The Notorious OAT is a late winter seasonal stout that is as harmonious as it is intense. A hefty grain bill contributes 7.2% ABV along with aromas and flavours of roasted barley, toasted toffee, butterscotch, malted milk, maple syrup, and a wisp of smoke. Its relatively high level of carbonation for the style provides an effervescent accent to the licorice-like earthiness and light-roasted coffee, the latter of which provides a smooth bittering undercurrent that carries through the pleasant roasted grain and maple finish.

Clocking in at 8% ABV, Celebración Belgian Strong Ale is the strongest of Four Corners’ seasonal offerings.Celebracion Tap (fcbrewing FB) Spices take center stage in this beer that exudes complex aromas of ginger, nutmeg, a dash of cinnamon, orange blossom, chai tea, and mild caramel. The effervescent mélange of chai, molasses, gingerbread, caramel, and Christmas cake make this an ideal winter warmer that is, nonetheless, light-bodied and deftly articulated. I asked Porcari what kinds of spices go into the beer. Just one pound of ginger per barrel, he answered. The combination of Belgian malts and Belgian yeast does the rest. Eminently in line with Four Corner’s pragmatic approach to beer-making, I thought, even if more than a few of these might put a premature end to my afternoon drinking session.

Odds and Ends and Further Reading

IMG_9797The rooster logo: Cristi Brinkman, the artistic designer behind Four Corners’ beer labels and tap handles, translated the brewery’s name into a weather vane with the obligatory rooster perched on top. The cock’s crow is still endemic to the neighbourhood.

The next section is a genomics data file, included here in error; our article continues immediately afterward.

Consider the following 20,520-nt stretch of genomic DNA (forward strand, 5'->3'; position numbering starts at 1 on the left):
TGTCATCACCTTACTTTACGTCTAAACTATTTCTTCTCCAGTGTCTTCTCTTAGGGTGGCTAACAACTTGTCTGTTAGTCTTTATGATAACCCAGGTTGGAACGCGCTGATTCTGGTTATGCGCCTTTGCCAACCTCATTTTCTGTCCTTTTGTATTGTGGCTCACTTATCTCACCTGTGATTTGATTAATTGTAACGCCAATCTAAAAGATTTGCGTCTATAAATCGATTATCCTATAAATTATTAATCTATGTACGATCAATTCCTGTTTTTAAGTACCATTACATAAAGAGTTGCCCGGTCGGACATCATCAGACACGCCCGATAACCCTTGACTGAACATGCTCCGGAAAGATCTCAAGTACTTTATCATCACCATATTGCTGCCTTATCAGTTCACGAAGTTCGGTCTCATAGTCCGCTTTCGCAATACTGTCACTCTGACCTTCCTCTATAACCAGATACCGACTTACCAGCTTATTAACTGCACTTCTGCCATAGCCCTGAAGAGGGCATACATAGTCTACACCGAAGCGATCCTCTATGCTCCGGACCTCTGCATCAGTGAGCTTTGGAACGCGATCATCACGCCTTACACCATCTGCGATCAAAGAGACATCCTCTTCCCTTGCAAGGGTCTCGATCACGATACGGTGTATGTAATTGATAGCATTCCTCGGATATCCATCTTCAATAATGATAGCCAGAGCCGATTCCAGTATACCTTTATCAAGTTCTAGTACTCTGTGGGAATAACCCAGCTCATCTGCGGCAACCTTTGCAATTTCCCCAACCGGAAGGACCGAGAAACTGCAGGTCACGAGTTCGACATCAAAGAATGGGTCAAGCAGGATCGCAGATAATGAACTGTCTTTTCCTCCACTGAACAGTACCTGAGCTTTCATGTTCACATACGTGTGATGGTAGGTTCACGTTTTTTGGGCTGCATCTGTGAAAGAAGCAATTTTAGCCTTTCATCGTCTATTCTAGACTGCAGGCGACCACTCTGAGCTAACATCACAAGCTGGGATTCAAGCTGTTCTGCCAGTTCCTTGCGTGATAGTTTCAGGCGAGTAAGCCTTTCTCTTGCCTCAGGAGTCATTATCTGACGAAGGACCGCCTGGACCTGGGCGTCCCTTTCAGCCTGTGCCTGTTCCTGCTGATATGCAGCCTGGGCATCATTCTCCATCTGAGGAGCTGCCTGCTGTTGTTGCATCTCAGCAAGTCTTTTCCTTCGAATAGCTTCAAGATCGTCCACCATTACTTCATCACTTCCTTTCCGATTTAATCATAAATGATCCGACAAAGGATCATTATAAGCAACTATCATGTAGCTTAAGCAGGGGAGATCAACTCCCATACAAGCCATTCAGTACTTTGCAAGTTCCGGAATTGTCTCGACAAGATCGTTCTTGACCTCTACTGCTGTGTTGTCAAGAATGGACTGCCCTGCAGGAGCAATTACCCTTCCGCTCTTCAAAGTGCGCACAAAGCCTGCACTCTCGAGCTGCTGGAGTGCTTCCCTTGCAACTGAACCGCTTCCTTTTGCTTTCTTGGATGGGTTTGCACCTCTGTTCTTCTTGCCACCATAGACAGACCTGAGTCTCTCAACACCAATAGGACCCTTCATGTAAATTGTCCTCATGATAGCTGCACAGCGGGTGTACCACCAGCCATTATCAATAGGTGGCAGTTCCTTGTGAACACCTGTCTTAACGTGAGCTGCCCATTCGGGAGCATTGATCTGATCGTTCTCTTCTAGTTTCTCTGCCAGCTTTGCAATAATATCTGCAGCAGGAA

Peter Simek’s “Trinity Groves: The New Dallas Starts Here,” D-Magazine (January 2013) traces the outlines of the urban development controversy unfolding in West Dallas while detailing the interests and stakes of the various constituencies involved. http://www.dmagazine.com/publications/d-magazine/2013/january/trinity-groves-the-new-dallas-starts-here?single=1

A section of the West Dallas Chamber of Commerce’s website narrates the history of the area from the early 1800s through the present. http://www.westdallaschamber.com/west-dallas/index.html

The Environmental Protection Agency’s document, “RSR Corporation Superfund Site, Dallas, Dallas County, Texas: EPA Region 6, Congressional District 30” (updated June 2014) provides a brief encapsulation of the environmental contamination and clean-up of West Dallas. http://www.epa.gov/region6/6sf/pdffiles/rsr-tx.pdf

Image Credits

“Palatero” push cart: Courtesy of Four Corners Brewing Company

Margaret Hunt Hill Bridge: Courtesy of Four Corners Brewing Company

Local Buzz tap handle: Courtesy of Four Corners Brewing Company

Lotería Mexicana: Wikipedia

Lotería-like beer labels: F.D. Hofer

Four Corners exterior: Courtesy of Four Corners Brewing Company

Block Party in cans: Courtesy of Four Corners Brewing Company

Celebración Tap Handle: Courtesy of Four Corners Brewing Company

Rooster Logo: F.D. Hofer

© 2014  Franz D. Hofer. All Rights Reserved.